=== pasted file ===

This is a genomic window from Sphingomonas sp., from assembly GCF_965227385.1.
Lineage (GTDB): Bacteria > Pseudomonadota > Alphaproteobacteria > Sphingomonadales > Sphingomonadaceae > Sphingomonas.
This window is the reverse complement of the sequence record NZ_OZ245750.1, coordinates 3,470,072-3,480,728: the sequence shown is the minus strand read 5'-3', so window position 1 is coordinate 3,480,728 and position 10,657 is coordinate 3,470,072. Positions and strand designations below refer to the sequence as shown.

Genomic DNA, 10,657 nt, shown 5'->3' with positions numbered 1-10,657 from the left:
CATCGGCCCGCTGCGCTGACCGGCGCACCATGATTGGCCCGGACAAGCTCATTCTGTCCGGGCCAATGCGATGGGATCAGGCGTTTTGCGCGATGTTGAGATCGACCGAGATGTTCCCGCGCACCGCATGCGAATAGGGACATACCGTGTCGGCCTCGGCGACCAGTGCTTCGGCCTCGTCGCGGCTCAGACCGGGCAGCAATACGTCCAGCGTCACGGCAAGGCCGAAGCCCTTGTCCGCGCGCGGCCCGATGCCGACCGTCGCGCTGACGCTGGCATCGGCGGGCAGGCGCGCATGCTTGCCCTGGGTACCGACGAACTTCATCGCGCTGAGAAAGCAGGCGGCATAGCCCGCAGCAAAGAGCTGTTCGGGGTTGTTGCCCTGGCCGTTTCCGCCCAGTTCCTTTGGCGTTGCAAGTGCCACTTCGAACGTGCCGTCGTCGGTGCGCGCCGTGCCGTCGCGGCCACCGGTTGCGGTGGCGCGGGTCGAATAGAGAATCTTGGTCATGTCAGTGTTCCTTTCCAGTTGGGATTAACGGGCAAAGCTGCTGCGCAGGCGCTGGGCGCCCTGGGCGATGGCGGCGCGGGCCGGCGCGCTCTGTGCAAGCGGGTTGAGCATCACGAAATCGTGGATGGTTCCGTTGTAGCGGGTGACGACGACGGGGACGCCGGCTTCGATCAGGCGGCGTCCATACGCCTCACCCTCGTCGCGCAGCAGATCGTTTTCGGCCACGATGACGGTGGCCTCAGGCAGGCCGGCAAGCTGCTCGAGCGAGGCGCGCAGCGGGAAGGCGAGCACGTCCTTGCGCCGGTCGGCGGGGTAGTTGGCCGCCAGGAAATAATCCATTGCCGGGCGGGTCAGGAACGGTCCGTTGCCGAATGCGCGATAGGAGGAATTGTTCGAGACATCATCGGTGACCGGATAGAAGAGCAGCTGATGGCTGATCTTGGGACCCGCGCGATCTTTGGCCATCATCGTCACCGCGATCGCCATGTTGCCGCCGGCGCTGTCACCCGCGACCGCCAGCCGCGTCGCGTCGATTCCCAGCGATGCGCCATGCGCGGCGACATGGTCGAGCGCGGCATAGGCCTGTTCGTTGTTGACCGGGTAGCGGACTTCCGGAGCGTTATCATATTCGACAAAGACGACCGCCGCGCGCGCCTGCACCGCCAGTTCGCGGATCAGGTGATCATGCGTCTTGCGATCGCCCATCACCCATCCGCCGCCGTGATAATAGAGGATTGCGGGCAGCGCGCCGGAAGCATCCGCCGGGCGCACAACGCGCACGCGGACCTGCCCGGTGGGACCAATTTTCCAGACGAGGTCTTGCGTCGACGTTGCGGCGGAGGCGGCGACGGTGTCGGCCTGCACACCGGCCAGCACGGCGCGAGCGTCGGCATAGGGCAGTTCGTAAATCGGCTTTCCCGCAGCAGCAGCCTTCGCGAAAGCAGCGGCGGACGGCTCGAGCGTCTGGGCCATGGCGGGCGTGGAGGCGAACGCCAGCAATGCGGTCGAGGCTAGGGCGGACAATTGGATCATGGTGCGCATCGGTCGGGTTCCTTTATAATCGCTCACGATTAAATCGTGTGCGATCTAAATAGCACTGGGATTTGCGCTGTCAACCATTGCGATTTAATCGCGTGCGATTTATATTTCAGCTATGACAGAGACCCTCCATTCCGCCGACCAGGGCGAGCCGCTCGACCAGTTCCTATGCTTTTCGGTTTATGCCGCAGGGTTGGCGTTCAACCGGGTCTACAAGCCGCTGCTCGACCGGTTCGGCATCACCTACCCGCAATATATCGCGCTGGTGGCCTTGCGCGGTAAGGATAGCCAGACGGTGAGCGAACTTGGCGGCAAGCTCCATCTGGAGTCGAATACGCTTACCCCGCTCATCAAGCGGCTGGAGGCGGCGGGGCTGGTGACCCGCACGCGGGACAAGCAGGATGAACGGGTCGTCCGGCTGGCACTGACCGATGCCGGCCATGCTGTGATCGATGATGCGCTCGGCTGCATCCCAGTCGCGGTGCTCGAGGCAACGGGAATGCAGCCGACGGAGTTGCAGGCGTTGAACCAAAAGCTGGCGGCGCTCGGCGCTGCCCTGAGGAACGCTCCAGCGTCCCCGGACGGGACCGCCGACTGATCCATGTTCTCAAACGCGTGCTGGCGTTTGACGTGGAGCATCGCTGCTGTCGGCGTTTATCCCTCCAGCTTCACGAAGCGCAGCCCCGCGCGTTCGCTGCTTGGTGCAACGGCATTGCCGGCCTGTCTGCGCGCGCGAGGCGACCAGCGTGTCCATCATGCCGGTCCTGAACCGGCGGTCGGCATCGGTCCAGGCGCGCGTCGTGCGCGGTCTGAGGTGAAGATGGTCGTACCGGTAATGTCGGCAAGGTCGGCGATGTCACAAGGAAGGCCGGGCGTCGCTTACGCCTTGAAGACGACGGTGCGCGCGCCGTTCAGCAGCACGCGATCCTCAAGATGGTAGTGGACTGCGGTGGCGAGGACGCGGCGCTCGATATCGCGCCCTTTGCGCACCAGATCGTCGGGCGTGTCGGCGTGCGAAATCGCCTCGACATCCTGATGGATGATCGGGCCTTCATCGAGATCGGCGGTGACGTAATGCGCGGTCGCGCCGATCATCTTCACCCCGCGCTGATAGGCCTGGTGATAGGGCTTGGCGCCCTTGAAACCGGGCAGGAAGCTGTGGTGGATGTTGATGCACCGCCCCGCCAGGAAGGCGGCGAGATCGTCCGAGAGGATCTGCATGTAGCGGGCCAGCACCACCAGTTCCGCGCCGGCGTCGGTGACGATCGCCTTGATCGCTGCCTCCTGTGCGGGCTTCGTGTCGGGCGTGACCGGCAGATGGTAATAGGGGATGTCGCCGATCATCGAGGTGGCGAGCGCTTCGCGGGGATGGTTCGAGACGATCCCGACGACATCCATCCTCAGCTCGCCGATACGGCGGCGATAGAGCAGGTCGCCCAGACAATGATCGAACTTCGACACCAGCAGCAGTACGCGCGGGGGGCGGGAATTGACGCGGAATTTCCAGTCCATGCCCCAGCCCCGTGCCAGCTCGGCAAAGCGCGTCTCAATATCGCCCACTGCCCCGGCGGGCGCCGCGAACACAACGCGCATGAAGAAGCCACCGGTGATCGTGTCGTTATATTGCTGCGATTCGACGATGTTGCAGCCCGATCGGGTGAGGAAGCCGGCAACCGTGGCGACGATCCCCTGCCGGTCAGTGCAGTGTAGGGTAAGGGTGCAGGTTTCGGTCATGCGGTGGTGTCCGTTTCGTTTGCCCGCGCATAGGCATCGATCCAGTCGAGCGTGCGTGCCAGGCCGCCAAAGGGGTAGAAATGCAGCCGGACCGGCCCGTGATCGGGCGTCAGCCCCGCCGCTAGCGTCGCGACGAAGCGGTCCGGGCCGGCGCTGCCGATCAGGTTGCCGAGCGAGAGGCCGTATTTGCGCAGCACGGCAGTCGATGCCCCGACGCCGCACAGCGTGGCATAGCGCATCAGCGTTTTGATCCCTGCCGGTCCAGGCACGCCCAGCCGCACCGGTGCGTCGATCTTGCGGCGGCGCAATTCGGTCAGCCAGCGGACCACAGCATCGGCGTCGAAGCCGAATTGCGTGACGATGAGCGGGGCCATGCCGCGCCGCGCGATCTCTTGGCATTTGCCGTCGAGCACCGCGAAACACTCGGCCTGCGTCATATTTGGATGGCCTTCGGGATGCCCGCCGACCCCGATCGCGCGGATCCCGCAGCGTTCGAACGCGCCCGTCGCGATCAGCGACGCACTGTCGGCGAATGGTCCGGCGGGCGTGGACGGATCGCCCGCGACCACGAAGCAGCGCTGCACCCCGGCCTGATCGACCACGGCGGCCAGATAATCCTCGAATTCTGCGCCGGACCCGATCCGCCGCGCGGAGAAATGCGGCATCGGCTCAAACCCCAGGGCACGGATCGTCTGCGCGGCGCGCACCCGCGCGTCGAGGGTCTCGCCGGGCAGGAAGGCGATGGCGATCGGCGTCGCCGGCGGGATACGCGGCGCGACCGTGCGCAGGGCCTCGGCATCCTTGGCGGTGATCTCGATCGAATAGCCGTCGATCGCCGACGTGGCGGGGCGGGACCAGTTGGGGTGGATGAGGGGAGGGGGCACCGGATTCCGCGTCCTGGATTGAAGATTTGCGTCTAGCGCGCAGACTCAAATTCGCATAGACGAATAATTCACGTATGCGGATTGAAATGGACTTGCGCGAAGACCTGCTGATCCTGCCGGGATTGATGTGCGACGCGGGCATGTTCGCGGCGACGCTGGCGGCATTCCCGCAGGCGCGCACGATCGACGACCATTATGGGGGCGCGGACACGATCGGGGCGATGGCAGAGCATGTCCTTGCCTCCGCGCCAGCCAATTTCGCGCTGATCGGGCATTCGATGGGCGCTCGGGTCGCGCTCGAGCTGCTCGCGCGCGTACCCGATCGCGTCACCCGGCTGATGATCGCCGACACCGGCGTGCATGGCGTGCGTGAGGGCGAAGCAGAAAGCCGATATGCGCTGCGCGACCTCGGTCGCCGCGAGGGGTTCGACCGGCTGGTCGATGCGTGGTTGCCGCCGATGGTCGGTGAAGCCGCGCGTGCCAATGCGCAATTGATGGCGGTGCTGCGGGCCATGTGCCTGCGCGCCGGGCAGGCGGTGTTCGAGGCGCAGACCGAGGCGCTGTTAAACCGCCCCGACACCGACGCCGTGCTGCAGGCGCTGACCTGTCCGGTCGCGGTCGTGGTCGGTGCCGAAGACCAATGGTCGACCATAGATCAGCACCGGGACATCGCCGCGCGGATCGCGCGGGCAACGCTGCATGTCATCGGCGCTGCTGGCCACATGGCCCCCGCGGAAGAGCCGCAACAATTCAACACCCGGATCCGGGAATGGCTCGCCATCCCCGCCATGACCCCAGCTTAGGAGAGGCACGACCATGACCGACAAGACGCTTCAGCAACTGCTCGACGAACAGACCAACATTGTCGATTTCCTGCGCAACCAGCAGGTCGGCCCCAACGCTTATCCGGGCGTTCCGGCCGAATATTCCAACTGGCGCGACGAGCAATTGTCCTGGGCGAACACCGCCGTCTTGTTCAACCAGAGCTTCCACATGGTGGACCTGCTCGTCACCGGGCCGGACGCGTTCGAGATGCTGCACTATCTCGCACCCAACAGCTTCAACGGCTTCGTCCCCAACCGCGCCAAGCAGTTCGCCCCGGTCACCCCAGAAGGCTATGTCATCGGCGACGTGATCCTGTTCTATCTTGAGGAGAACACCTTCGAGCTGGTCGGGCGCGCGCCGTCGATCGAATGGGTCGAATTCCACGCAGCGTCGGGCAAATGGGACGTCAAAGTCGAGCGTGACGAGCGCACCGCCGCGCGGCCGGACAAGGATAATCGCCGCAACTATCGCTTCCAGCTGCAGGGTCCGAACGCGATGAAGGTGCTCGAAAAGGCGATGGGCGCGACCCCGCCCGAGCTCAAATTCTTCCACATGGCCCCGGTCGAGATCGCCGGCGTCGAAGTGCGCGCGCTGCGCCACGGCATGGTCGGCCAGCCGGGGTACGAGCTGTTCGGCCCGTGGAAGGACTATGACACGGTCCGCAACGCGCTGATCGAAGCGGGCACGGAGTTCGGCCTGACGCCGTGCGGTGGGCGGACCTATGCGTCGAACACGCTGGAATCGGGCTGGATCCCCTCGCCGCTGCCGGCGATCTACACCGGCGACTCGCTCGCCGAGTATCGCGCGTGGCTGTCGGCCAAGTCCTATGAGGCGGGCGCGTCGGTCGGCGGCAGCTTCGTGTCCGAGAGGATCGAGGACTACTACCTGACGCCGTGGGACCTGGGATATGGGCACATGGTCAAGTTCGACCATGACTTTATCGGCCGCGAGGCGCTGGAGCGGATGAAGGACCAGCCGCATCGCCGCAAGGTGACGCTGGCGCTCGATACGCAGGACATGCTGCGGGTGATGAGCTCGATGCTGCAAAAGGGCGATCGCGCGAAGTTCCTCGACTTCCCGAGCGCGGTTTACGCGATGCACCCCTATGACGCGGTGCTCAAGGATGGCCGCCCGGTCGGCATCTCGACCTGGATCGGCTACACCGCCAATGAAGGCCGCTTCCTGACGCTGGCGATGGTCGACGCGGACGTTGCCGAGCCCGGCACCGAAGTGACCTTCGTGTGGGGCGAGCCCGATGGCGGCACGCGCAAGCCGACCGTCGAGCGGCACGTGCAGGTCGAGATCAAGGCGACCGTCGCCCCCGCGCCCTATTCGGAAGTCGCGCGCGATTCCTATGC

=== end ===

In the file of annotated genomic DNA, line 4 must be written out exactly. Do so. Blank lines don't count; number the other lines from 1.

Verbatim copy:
Genomic DNA, 10,657 nt, shown 5'->3' with positions numbered 1-10,657 from the left: